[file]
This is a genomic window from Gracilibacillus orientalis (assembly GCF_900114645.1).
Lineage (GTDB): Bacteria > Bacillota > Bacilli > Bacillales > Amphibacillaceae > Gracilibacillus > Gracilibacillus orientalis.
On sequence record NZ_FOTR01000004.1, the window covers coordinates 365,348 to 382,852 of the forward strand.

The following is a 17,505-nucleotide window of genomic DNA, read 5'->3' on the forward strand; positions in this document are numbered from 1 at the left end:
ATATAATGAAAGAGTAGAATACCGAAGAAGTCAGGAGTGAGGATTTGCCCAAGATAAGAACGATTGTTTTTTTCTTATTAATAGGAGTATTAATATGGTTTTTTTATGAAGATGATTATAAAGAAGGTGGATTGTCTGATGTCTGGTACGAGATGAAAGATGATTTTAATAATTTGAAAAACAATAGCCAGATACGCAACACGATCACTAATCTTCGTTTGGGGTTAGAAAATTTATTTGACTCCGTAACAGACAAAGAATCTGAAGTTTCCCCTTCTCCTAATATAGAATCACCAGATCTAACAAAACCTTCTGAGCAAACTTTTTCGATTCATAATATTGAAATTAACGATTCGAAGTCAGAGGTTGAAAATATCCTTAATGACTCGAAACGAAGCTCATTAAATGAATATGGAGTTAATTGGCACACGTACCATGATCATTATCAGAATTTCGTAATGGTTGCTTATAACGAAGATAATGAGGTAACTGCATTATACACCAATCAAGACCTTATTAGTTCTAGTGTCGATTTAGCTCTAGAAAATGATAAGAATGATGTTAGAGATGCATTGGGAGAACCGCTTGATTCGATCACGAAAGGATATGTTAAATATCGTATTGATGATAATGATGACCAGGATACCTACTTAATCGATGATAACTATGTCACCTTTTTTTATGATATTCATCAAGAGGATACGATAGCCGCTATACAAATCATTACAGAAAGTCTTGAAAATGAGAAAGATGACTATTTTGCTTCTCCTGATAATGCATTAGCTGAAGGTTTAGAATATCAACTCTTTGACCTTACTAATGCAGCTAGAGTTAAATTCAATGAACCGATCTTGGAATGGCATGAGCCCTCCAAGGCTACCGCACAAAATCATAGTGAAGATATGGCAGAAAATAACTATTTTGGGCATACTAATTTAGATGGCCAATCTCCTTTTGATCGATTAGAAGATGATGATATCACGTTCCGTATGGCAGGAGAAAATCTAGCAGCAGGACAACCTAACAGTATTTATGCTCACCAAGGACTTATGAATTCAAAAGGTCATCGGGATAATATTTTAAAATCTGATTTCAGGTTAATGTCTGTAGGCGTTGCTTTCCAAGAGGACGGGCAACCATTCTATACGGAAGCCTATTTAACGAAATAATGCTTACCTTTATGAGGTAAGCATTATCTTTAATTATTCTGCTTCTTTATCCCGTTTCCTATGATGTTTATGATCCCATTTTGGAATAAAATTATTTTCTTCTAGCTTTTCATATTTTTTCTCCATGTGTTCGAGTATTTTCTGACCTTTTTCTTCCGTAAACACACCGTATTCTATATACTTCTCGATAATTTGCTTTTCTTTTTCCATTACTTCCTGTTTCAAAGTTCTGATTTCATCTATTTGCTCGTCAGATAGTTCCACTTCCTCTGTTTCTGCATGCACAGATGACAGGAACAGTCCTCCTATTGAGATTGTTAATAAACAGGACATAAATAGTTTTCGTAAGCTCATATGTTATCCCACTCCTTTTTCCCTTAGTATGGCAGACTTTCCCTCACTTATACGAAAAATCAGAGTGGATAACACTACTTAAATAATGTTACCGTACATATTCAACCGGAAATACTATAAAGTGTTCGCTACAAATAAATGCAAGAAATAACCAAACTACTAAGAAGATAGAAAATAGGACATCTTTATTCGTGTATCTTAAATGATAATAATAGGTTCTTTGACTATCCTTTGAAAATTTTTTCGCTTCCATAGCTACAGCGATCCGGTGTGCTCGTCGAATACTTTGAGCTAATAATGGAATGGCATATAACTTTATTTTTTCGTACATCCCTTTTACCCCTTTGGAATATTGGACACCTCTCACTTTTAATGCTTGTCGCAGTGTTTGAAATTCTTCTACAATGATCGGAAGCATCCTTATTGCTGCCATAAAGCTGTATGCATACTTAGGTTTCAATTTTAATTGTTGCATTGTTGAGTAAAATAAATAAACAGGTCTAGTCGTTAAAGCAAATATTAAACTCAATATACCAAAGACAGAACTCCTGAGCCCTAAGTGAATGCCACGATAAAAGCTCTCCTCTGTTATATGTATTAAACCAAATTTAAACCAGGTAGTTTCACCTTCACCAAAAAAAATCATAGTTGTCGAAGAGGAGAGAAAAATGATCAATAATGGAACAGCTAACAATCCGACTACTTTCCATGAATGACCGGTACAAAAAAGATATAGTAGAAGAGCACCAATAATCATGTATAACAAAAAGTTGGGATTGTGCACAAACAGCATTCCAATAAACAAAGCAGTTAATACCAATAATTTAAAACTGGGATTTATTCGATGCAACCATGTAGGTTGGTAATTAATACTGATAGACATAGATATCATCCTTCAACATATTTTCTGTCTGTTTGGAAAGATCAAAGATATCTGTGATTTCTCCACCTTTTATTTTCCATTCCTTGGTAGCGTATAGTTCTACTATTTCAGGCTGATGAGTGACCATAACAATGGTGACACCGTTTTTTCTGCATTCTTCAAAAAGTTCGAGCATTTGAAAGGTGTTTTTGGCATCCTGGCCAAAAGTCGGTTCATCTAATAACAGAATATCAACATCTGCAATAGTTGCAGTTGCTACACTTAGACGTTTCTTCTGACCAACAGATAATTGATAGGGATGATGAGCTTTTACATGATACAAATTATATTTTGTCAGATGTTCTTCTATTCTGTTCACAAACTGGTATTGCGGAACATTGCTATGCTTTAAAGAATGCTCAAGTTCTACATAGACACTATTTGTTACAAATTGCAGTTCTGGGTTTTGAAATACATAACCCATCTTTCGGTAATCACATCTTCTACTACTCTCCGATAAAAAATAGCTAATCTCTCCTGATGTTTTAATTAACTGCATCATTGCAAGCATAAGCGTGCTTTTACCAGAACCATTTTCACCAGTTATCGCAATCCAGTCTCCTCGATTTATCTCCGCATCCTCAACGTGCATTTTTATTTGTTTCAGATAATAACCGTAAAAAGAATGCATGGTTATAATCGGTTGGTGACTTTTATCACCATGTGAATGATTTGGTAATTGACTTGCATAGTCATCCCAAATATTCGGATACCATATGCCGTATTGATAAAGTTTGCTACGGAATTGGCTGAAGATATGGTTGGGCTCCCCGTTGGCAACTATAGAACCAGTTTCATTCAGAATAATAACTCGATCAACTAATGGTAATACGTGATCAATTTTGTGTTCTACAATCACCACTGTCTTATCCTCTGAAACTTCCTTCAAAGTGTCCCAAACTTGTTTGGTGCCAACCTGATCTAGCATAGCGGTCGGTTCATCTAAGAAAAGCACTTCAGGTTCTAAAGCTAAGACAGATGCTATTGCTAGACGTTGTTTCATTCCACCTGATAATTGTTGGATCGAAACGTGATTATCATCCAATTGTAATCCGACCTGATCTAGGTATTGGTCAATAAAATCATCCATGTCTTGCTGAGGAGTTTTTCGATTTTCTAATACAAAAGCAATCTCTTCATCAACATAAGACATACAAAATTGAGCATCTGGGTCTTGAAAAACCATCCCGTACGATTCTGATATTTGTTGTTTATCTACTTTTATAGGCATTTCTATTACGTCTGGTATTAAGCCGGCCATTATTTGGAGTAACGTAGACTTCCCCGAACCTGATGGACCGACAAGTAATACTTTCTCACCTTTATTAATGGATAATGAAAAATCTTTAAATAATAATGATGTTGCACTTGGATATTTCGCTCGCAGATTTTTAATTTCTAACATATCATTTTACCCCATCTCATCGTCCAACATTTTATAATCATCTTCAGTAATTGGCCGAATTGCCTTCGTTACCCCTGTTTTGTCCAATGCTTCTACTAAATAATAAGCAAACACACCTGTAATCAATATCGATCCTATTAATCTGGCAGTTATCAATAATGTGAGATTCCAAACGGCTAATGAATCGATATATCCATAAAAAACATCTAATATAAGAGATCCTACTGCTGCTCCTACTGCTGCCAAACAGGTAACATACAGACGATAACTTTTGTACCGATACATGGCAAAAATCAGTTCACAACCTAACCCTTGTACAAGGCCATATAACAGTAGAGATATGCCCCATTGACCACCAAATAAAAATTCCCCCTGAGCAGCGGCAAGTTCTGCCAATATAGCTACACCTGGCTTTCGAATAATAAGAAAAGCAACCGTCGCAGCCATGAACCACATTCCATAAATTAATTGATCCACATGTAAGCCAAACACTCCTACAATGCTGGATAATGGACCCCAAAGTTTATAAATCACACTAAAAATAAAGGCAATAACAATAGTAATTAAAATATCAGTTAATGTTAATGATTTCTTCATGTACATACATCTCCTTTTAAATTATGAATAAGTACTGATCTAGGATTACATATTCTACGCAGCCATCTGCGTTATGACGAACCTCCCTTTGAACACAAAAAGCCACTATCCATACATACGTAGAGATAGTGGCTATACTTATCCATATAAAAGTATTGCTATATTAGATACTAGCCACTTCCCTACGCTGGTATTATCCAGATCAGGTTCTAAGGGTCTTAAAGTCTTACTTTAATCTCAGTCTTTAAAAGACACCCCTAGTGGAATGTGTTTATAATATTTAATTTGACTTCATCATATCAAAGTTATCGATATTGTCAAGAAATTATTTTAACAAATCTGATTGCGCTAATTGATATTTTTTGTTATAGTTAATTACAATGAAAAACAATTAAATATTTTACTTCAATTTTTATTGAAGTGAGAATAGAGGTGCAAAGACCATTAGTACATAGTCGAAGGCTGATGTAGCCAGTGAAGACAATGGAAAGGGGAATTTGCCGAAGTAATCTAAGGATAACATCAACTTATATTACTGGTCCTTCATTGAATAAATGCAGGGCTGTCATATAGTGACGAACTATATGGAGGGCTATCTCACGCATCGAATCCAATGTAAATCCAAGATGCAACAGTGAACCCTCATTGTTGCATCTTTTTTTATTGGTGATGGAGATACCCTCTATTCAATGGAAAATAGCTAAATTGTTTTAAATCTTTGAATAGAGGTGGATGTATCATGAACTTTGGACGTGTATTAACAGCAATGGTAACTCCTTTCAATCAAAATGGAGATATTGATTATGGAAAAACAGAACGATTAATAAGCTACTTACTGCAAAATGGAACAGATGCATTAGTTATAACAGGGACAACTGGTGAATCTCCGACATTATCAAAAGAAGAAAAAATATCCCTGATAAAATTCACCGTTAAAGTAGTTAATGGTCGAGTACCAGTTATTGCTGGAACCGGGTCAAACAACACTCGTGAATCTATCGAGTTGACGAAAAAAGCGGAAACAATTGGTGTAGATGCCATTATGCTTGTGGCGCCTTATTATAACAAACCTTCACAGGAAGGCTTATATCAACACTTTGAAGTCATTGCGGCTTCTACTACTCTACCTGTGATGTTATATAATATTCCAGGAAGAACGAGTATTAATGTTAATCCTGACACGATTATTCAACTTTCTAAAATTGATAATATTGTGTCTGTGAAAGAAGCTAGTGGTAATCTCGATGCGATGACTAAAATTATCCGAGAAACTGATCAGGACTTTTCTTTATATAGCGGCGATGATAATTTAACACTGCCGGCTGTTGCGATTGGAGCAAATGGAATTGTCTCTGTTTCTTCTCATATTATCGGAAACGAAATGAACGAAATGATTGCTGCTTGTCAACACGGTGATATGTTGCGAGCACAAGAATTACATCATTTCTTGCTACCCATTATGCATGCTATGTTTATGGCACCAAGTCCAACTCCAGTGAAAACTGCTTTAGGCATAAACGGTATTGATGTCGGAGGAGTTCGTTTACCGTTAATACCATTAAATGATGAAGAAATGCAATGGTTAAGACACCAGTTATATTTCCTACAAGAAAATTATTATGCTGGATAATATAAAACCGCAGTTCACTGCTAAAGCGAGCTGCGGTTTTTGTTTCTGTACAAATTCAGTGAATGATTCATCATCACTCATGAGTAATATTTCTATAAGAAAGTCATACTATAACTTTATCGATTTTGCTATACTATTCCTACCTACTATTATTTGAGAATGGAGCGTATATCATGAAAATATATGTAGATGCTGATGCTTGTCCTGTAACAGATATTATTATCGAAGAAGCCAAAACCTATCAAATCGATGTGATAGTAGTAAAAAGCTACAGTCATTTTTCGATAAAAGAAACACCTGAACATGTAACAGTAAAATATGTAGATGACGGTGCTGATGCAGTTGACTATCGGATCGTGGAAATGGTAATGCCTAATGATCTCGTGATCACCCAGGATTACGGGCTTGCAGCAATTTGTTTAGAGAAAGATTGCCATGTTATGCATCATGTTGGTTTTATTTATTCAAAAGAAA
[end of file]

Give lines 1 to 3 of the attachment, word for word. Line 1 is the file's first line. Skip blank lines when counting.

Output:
This is a genomic window from Gracilibacillus orientalis (assembly GCF_900114645.1).
Lineage (GTDB): Bacteria > Bacillota > Bacilli > Bacillales > Amphibacillaceae > Gracilibacillus > Gracilibacillus orientalis.
On sequence record NZ_FOTR01000004.1, the window covers coordinates 365,348 to 382,852 of the forward strand.